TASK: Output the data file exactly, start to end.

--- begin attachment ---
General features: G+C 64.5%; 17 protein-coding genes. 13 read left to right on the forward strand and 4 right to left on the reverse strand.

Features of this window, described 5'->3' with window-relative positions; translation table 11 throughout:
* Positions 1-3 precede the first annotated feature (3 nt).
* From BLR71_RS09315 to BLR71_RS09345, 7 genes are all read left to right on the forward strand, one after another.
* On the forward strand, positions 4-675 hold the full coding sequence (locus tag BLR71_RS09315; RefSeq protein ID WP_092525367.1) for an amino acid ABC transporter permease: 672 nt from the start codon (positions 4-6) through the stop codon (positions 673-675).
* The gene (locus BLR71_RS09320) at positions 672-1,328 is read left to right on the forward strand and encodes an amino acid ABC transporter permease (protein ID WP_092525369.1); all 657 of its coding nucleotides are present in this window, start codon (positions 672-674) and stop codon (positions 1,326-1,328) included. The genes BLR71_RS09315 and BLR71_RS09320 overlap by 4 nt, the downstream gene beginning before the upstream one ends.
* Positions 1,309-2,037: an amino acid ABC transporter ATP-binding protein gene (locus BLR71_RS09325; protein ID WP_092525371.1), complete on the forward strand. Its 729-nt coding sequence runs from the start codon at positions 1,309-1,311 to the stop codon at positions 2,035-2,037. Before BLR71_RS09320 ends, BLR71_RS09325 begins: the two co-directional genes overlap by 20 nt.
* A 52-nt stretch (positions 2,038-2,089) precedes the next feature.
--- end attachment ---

General features: G+C 64.5%; 17 protein-coding genes. 13 read left to right on the forward strand and 4 right to left on the reverse strand.

Features of this window, described 5'->3' with window-relative positions; translation table 11 throughout:
* Positions 1-3 precede the first annotated feature (3 nt).
* From BLR71_RS09315 to BLR71_RS09345, 7 genes are all read left to right on the forward strand, one after another.
* On the forward strand, positions 4-675 hold the full coding sequence (locus tag BLR71_RS09315; RefSeq protein ID WP_092525367.1) for an amino acid ABC transporter permease: 672 nt from the start codon (positions 4-6) through the stop codon (positions 673-675).
* The gene (locus BLR71_RS09320) at positions 672-1,328 is read left to right on the forward strand and encodes an amino acid ABC transporter permease (protein ID WP_092525369.1); all 657 of its coding nucleotides are present in this window, start codon (positions 672-674) and stop codon (positions 1,326-1,328) included. The genes BLR71_RS09315 and BLR71_RS09320 overlap by 4 nt, the downstream gene beginning before the upstream one ends.
* Positions 1,309-2,037: an amino acid ABC transporter ATP-binding protein gene (locus BLR71_RS09325; protein ID WP_092525371.1), complete on the forward strand. Its 729-nt coding sequence runs from the start codon at positions 1,309-1,311 to the stop codon at positions 2,035-2,037. Before BLR71_RS09320 ends, BLR71_RS09325 begins: the two co-directional genes overlap by 20 nt.
* A 52-nt stretch (positions 2,038-2,089) precedes the next feature.